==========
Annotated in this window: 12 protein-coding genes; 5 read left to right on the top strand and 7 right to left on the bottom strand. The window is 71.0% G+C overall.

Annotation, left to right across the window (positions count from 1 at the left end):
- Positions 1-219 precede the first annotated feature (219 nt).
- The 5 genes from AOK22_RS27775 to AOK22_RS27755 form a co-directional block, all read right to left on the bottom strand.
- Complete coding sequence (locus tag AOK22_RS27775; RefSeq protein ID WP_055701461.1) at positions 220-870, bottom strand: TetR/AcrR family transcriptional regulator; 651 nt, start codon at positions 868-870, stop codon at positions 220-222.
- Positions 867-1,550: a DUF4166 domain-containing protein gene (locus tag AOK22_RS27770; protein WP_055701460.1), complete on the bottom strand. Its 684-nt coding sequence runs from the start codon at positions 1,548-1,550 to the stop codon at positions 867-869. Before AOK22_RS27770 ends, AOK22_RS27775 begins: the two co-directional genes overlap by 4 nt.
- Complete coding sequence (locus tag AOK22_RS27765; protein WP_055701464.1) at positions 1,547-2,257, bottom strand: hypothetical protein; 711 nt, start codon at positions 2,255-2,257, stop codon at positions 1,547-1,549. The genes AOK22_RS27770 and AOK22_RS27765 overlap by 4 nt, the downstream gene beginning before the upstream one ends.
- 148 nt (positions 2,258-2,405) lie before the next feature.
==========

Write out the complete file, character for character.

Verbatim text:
Annotated in this window: 12 protein-coding genes; 5 read left to right on the top strand and 7 right to left on the bottom strand. The window is 71.0% G+C overall.

Annotation, left to right across the window (positions count from 1 at the left end):
- Positions 1-219 precede the first annotated feature (219 nt).
- The 5 genes from AOK22_RS27775 to AOK22_RS27755 form a co-directional block, all read right to left on the bottom strand.
- Complete coding sequence (locus tag AOK22_RS27775; RefSeq protein ID WP_055701461.1) at positions 220-870, bottom strand: TetR/AcrR family transcriptional regulator; 651 nt, start codon at positions 868-870, stop codon at positions 220-222.
- Positions 867-1,550: a DUF4166 domain-containing protein gene (locus tag AOK22_RS27770; protein WP_055701460.1), complete on the bottom strand. Its 684-nt coding sequence runs from the start codon at positions 1,548-1,550 to the stop codon at positions 867-869. Before AOK22_RS27770 ends, AOK22_RS27775 begins: the two co-directional genes overlap by 4 nt.
- Complete coding sequence (locus tag AOK22_RS27765; protein WP_055701464.1) at positions 1,547-2,257, bottom strand: hypothetical protein; 711 nt, start codon at positions 2,255-2,257, stop codon at positions 1,547-1,549. The genes AOK22_RS27770 and AOK22_RS27765 overlap by 4 nt, the downstream gene beginning before the upstream one ends.
- 148 nt (positions 2,258-2,405) lie before the next feature.